“It was more meant that I should’ve gone to JuJu because he was single-covered. And I regretted it. That’s the thing about the media and social media and things like that. As soon as you say (it), sorry only goes so far. You can’t take it back. I wish I could because if that’s what ruined our friendship and our relationship, then I’m truly and genuinely sorry about that.”

Finally, Big Ben was the bigger man.

That’s all he had to say. What’s a shame is that he didn’t say it last season, before the damage was done.

4. Lacking leadership?: That brought us to the big question, about how Roethlisberger is affected by claims that he’s not the leader that he should be.

“They were hurtful. It was hurtful to myself. It was hurtful to my family,” Roethlisberger said. “I always want to get better. I always strive to be the best that I can be, and last year we weren’t good enough. We lost six games. We didn’t make the playoffs.

“I need to, as a leader of that football team – because leadership ultimately is about winning football games – I didn’t do a good enough job because we didn’t make the playoffs.”

Leadership isn’t just about winning football games. It’s also about setting an example in practice and film sessions, accepting responsibility following losses and building relationships inside and outside the locker room.

But that’s not what bothered me most.

5. Fading friendship: As much as Roethlisberger seems to regret the trouble his comments caused, he said he still considers Brown “a good friend of mine.”

And we couldn’t care less.

Brown plays for the Oakland Raiders and Le’Veon Bell for the New York Jets but Roethlisberger is still a Steeler.

Instead of talking about what he’s learned about leadership throughout this offseason and what he’s trying to do better, Roethlisberger tried to share the role.

“There’s more than one leader in that locker room,” he said. “We’re lucky to have them – Ramon Foster, Maurkice Pouncey, Cam Heyward, just to name a few.”

There’s only one quarterback. Roethlisberger is the team’s most important player, not to mention its highest-paid and highest-profile player – even if he spent the offseason in silence while stories spun about him on social media.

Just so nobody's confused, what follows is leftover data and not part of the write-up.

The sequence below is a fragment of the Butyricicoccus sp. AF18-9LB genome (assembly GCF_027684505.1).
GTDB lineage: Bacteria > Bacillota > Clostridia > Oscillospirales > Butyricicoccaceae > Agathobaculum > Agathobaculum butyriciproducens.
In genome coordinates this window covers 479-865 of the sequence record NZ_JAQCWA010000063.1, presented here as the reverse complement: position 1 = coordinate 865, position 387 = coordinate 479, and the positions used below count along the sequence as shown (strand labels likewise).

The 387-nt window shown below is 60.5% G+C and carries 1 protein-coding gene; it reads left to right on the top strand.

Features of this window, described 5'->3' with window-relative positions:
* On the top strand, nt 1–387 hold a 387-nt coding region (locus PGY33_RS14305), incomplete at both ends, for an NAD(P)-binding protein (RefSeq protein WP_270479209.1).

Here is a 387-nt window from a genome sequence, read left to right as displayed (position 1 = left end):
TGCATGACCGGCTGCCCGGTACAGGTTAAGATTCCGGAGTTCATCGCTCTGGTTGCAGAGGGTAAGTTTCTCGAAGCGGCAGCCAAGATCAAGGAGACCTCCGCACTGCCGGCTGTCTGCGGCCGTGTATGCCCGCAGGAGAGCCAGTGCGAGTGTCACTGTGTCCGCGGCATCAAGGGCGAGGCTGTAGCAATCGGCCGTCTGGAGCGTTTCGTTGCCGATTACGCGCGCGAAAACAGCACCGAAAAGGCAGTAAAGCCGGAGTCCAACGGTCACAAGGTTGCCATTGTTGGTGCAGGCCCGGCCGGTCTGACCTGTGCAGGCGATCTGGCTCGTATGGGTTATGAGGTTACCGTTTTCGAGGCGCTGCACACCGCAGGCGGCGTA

Do the Steelers need Big Ben to be a better leader if they want to be a better team, one that makes the playoffs and wins another Super Bowl without Antonio Brown?

No question.

Hey, Steelers Nation, get the latest news about the Pittsburgh Steelers here.

Kevin Gorman is a Tribune-Review staff writer. You can contact Kevin by email at [email protected] or via Twitter .

TribLIVE commenting policy

You are solely responsible for your comments and by using TribLive.com you agree to our Terms of Service.

We moderate comments. Our goal is to provide substantive commentary for a general readership. By screening submissions, we provide a space where readers can share intelligent and informed commentary that enhances the quality of our news and information.

While most comments will be posted if they are on-topic and not abusive, moderating decisions are subjective. We will make them as carefully and consistently as we can. Because of the volume of reader comments, we cannot review individual moderation decisions with readers.

We value thoughtful comments representing a range of views that make their point quickly and politely. We make an effort to protect discussions from repeated comments either by the same reader or different readers

We follow the same standards for taste as the daily newspaper. A few things we won't tolerate: personal attacks, obscenity, vulgarity, profanity (including expletives and letters followed by dashes), commercial promotion, impersonations, incoherence, proselytizing and SHOUTING. Don't include URLs to Web sites.

We do not edit comments. They are either approved or deleted. We reserve the right to edit a comment that is quoted or excerpted in an article. In this case, we may fix spelling and punctuation.

We welcome strong opinions and criticism of our work, but we don't want comments to become bogged down with discussions of our policies and we will moderate accordingly.

We appreciate it when readers and people quoted in articles or blog posts point out errors of fact or emphasis and will investigate all assertions. But these suggestions should be sent via e-mail. To avoid distracting other readers, we won't publish comments that suggest a correction. Instead, corrections will be made in a blog post or in an article.